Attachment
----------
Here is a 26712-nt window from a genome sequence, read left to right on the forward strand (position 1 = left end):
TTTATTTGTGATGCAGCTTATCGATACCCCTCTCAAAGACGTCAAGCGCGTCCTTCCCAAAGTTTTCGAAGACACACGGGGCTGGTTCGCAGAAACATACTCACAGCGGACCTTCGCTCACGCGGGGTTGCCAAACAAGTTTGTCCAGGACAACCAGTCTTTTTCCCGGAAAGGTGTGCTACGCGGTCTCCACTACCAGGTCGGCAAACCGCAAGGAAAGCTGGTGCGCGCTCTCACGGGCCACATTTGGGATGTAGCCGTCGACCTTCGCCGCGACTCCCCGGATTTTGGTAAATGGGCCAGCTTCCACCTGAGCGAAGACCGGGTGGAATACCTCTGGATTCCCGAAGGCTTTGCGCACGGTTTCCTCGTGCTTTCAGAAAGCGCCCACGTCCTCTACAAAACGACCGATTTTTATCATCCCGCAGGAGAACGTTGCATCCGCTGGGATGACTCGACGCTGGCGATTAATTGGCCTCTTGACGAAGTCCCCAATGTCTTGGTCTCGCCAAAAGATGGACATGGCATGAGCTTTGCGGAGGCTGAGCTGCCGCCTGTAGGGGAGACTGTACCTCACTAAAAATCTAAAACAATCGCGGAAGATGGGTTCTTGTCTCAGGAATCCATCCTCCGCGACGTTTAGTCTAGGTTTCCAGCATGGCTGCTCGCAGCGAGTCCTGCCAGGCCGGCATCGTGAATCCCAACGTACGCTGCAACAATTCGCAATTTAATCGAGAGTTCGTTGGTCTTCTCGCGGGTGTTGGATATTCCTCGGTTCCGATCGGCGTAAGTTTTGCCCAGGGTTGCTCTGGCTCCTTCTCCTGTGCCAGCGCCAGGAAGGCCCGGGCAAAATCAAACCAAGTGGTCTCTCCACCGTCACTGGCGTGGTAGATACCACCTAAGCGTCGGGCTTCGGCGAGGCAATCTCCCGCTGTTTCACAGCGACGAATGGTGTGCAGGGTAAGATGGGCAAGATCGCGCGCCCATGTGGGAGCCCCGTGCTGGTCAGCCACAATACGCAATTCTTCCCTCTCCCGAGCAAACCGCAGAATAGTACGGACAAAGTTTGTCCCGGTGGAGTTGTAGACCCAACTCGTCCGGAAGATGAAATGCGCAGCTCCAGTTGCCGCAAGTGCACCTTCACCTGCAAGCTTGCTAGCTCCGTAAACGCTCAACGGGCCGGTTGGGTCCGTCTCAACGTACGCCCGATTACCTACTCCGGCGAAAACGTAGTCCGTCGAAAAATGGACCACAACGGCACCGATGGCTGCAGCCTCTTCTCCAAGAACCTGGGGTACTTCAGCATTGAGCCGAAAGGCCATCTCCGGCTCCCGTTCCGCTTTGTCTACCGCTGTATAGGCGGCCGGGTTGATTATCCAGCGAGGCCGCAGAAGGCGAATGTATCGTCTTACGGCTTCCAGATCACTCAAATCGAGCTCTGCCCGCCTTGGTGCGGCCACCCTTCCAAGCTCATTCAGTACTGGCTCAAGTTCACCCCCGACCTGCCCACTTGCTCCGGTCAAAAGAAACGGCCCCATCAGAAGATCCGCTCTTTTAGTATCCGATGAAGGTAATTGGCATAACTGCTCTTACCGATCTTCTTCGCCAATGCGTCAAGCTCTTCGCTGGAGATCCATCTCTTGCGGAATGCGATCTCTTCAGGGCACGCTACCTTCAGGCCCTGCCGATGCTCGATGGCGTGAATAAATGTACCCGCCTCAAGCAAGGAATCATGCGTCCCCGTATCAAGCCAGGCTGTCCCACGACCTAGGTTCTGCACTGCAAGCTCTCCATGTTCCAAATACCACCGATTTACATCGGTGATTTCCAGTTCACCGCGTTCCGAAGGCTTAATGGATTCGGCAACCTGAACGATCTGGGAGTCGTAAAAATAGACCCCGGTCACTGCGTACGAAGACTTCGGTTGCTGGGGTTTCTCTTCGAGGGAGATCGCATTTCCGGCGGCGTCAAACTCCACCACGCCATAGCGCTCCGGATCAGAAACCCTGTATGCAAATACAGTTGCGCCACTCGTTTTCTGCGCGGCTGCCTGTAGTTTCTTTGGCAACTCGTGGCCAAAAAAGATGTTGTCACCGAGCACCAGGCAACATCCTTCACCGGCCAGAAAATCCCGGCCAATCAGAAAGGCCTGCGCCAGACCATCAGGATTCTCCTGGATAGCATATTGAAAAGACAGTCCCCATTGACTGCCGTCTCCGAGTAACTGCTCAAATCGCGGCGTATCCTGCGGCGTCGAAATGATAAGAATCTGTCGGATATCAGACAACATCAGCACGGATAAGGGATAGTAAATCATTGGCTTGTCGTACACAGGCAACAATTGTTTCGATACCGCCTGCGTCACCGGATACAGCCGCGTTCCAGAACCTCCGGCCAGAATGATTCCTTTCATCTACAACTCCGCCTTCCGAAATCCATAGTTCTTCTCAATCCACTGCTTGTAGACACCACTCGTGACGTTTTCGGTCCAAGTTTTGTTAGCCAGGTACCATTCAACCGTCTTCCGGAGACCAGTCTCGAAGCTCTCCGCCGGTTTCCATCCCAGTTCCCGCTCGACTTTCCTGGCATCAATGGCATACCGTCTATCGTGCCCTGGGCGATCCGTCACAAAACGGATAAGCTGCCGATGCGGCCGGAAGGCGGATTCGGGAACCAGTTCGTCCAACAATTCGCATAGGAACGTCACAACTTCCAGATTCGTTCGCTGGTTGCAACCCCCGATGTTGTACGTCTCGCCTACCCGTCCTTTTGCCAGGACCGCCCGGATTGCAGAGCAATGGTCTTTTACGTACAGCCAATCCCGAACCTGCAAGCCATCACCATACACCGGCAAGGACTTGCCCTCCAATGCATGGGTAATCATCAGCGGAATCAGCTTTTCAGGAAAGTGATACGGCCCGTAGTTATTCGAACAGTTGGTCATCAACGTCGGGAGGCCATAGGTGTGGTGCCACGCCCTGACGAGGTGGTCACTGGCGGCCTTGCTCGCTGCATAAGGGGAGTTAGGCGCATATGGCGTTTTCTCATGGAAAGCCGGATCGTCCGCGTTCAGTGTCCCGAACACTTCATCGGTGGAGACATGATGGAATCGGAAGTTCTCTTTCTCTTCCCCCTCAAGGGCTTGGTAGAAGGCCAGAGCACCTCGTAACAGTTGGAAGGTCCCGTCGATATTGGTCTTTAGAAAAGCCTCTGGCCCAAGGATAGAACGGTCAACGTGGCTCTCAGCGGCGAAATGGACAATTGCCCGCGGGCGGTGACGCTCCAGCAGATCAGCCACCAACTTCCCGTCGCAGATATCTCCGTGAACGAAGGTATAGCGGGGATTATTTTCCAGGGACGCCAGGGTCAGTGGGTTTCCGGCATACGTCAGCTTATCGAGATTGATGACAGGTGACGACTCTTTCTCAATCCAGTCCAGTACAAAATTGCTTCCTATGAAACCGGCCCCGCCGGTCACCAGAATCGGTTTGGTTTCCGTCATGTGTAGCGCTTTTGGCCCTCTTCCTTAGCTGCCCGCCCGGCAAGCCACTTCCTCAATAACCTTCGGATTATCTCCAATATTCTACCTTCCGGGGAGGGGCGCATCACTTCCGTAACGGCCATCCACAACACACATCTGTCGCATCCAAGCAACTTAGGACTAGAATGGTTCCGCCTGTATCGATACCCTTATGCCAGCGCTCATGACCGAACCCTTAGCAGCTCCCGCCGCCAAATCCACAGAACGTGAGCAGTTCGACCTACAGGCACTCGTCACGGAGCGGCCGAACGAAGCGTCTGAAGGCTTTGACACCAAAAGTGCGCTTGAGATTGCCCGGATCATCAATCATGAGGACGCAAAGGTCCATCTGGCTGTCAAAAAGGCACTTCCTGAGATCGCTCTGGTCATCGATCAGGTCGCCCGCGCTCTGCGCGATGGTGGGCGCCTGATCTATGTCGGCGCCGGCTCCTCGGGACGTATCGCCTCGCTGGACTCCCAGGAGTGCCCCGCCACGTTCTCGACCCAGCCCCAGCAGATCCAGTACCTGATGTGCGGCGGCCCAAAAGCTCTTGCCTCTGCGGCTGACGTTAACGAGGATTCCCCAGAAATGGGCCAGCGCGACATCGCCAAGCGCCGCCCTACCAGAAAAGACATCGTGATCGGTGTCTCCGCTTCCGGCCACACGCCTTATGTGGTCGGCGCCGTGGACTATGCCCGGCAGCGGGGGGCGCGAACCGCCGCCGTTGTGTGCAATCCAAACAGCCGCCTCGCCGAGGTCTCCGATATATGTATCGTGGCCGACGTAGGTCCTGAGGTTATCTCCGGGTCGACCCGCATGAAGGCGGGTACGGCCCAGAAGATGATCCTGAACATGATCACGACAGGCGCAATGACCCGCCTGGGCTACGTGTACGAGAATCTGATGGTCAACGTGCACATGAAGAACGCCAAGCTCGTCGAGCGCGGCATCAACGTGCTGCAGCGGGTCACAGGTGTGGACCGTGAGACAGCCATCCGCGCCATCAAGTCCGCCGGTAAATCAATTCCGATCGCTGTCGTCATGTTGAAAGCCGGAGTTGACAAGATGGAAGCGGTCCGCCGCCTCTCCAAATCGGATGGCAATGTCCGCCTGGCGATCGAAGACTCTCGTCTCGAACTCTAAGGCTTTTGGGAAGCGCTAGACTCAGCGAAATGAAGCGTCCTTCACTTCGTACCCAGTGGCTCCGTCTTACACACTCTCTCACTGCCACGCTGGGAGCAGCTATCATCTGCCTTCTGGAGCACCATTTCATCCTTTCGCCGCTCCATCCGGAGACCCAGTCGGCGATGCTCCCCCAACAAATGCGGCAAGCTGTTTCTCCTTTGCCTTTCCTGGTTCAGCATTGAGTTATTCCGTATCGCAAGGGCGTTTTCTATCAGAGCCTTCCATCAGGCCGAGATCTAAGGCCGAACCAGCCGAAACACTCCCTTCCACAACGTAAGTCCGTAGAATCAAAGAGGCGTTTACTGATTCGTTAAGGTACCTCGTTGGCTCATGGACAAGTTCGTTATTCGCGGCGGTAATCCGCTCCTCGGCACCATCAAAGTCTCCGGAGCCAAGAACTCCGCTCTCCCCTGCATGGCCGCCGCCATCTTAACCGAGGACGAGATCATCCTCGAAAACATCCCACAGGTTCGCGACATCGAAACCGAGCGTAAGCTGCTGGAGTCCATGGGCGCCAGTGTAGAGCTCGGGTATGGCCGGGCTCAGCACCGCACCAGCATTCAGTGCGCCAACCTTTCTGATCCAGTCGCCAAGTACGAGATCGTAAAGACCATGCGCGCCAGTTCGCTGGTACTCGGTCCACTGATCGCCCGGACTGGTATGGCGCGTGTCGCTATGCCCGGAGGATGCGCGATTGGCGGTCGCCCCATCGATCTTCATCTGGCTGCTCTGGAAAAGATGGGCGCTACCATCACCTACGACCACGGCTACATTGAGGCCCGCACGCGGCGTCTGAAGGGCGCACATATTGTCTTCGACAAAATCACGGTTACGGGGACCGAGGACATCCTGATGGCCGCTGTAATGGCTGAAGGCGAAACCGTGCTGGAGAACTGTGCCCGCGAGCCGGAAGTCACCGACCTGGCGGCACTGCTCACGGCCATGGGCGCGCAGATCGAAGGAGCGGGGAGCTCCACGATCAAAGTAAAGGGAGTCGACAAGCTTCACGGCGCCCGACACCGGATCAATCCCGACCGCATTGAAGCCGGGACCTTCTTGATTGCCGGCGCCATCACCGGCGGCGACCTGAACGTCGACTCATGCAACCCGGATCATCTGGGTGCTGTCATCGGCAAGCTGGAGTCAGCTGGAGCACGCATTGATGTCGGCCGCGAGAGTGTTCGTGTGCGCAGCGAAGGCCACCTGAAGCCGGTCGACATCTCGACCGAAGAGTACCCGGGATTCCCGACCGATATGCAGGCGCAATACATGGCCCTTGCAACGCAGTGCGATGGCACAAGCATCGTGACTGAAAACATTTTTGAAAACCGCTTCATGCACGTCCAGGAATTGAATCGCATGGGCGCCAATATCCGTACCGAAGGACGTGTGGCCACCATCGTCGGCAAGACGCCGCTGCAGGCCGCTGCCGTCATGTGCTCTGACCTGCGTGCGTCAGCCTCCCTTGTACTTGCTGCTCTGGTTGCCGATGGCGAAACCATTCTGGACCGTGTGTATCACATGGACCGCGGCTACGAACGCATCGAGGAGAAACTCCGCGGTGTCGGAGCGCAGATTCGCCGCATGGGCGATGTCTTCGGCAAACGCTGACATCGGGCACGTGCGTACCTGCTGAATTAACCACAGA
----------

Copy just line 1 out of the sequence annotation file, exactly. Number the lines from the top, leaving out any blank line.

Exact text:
Here is a 26712-nt window from a genome sequence, read left to right on the forward strand (position 1 = left end):